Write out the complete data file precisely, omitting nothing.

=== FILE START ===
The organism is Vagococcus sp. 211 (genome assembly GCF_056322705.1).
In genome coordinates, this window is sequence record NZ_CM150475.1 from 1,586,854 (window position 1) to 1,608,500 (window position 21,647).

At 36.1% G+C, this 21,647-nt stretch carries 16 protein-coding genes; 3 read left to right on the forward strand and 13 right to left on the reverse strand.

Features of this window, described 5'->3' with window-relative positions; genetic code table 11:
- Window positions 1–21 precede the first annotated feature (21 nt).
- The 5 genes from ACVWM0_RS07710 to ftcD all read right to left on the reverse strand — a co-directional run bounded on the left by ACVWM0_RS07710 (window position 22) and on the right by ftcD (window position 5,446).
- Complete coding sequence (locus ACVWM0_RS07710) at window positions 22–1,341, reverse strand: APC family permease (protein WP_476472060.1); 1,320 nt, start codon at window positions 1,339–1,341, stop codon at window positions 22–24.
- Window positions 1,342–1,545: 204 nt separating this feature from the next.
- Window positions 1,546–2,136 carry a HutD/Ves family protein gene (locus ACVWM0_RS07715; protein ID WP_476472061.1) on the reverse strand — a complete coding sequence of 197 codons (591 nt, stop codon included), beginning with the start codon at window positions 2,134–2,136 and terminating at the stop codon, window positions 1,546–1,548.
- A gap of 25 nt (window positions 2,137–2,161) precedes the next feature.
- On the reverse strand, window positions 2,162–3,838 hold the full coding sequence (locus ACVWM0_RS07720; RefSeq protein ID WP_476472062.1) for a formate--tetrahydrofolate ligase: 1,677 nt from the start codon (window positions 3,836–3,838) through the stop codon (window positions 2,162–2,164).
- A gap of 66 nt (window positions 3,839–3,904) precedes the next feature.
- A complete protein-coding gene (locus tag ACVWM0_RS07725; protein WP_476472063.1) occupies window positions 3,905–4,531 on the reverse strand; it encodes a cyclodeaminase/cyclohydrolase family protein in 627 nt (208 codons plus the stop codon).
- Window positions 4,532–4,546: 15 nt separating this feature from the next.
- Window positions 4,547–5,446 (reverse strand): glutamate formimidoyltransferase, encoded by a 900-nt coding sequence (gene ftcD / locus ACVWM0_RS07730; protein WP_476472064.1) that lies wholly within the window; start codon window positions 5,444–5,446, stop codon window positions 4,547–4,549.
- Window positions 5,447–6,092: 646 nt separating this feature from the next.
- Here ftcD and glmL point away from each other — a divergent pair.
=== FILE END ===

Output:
The organism is Vagococcus sp. 211 (genome assembly GCF_056322705.1).
In genome coordinates, this window is sequence record NZ_CM150475.1 from 1,586,854 (window position 1) to 1,608,500 (window position 21,647).

At 36.1% G+C, this 21,647-nt stretch carries 16 protein-coding genes; 3 read left to right on the forward strand and 13 right to left on the reverse strand.

Features of this window, described 5'->3' with window-relative positions; genetic code table 11:
- Window positions 1–21 precede the first annotated feature (21 nt).
- The 5 genes from ACVWM0_RS07710 to ftcD all read right to left on the reverse strand — a co-directional run bounded on the left by ACVWM0_RS07710 (window position 22) and on the right by ftcD (window position 5,446).
- Complete coding sequence (locus ACVWM0_RS07710) at window positions 22–1,341, reverse strand: APC family permease (protein WP_476472060.1); 1,320 nt, start codon at window positions 1,339–1,341, stop codon at window positions 22–24.
- Window positions 1,342–1,545: 204 nt separating this feature from the next.
- Window positions 1,546–2,136 carry a HutD/Ves family protein gene (locus ACVWM0_RS07715; protein ID WP_476472061.1) on the reverse strand — a complete coding sequence of 197 codons (591 nt, stop codon included), beginning with the start codon at window positions 2,134–2,136 and terminating at the stop codon, window positions 1,546–1,548.
- A gap of 25 nt (window positions 2,137–2,161) precedes the next feature.
- On the reverse strand, window positions 2,162–3,838 hold the full coding sequence (locus ACVWM0_RS07720; RefSeq protein ID WP_476472062.1) for a formate--tetrahydrofolate ligase: 1,677 nt from the start codon (window positions 3,836–3,838) through the stop codon (window positions 2,162–2,164).
- A gap of 66 nt (window positions 3,839–3,904) precedes the next feature.
- A complete protein-coding gene (locus tag ACVWM0_RS07725; protein WP_476472063.1) occupies window positions 3,905–4,531 on the reverse strand; it encodes a cyclodeaminase/cyclohydrolase family protein in 627 nt (208 codons plus the stop codon).
- Window positions 4,532–4,546: 15 nt separating this feature from the next.
- Window positions 4,547–5,446 (reverse strand): glutamate formimidoyltransferase, encoded by a 900-nt coding sequence (gene ftcD / locus ACVWM0_RS07730; protein WP_476472064.1) that lies wholly within the window; start codon window positions 5,444–5,446, stop codon window positions 4,547–4,549.
- Window positions 5,447–6,092: 646 nt separating this feature from the next.
- Here ftcD and glmL point away from each other — a divergent pair.